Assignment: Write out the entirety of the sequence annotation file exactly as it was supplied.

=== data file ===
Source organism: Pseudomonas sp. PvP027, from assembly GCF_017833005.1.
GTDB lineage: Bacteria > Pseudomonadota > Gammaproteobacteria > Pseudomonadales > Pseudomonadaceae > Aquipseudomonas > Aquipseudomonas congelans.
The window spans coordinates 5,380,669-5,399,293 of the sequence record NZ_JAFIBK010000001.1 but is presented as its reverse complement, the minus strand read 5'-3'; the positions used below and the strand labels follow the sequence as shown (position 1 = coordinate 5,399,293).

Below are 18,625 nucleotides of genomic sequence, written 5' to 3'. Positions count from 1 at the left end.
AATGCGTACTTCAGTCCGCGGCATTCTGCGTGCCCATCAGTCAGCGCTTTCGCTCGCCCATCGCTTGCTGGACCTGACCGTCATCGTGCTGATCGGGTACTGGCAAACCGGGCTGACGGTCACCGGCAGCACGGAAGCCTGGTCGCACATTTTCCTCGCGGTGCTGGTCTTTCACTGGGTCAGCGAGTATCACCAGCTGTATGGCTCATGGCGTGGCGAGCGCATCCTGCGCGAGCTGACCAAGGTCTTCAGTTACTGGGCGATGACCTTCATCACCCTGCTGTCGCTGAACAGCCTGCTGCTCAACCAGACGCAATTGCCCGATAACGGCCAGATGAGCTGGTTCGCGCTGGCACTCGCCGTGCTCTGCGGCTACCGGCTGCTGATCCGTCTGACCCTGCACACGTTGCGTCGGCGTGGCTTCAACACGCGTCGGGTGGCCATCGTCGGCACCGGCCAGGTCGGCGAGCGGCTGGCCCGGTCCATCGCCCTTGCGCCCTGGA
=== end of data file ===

Source organism: Pseudomonas sp. PvP027, from assembly GCF_017833005.1.
GTDB lineage: Bacteria > Pseudomonadota > Gammaproteobacteria > Pseudomonadales > Pseudomonadaceae > Aquipseudomonas > Aquipseudomonas congelans.
The window spans coordinates 5,380,669-5,399,293 of the sequence record NZ_JAFIBK010000001.1 but is presented as its reverse complement, the minus strand read 5'-3'; the positions used below and the strand labels follow the sequence as shown (position 1 = coordinate 5,399,293).

Below are 18,625 nucleotides of genomic sequence, written 5' to 3'. Positions count from 1 at the left end.
AATGCGTACTTCAGTCCGCGGCATTCTGCGTGCCCATCAGTCAGCGCTTTCGCTCGCCCATCGCTTGCTGGACCTGACCGTCATCGTGCTGATCGGGTACTGGCAAACCGGGCTGACGGTCACCGGCAGCACGGAAGCCTGGTCGCACATTTTCCTCGCGGTGCTGGTCTTTCACTGGGTCAGCGAGTATCACCAGCTGTATGGCTCATGGCGTGGCGAGCGCATCCTGCGCGAGCTGACCAAGGTCTTCAGTTACTGGGCGATGACCTTCATCACCCTGCTGTCGCTGAACAGCCTGCTGCTCAACCAGACGCAATTGCCCGATAACGGCCAGATGAGCTGGTTCGCGCTGGCACTCGCCGTGCTCTGCGGCTACCGGCTGCTGATCCGTCTGACCCTGCACACGTTGCGTCGGCGTGGCTTCAACACGCGTCGGGTGGCCATCGTCGGCACCGGCCAGGTCGGCGAGCGGCTGGCCCGGTCCATCGCCCTTGCGCCCTGGA